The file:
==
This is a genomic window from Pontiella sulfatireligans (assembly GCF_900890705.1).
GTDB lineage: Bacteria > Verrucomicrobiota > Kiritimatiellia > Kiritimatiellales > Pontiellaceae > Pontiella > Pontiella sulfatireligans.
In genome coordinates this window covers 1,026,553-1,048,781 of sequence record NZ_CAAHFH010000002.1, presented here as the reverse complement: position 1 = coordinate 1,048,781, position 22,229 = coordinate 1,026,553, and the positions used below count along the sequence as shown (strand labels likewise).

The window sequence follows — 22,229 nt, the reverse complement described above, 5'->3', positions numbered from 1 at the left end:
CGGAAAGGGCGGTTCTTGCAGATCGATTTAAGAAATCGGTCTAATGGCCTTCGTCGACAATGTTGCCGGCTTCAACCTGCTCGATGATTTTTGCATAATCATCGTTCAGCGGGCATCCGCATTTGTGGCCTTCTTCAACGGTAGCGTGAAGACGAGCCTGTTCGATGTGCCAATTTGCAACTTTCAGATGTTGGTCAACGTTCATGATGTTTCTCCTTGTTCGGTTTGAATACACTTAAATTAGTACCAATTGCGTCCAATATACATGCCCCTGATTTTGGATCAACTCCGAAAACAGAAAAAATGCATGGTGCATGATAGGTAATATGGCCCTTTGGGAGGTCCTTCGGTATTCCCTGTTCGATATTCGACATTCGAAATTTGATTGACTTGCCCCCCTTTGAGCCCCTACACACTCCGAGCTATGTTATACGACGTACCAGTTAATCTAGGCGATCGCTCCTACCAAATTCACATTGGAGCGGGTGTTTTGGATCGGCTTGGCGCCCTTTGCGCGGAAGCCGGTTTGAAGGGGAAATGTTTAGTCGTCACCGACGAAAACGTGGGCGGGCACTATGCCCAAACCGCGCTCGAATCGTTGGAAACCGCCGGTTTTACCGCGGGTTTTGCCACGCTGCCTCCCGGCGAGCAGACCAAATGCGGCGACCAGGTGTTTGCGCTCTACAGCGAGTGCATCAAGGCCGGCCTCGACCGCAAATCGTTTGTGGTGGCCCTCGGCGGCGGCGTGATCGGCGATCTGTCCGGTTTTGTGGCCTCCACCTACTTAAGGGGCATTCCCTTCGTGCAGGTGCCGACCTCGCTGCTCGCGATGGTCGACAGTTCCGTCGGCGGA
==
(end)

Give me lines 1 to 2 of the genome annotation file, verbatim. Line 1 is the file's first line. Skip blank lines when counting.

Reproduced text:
This is a genomic window from Pontiella sulfatireligans (assembly GCF_900890705.1).
GTDB lineage: Bacteria > Verrucomicrobiota > Kiritimatiellia > Kiritimatiellales > Pontiellaceae > Pontiella > Pontiella sulfatireligans.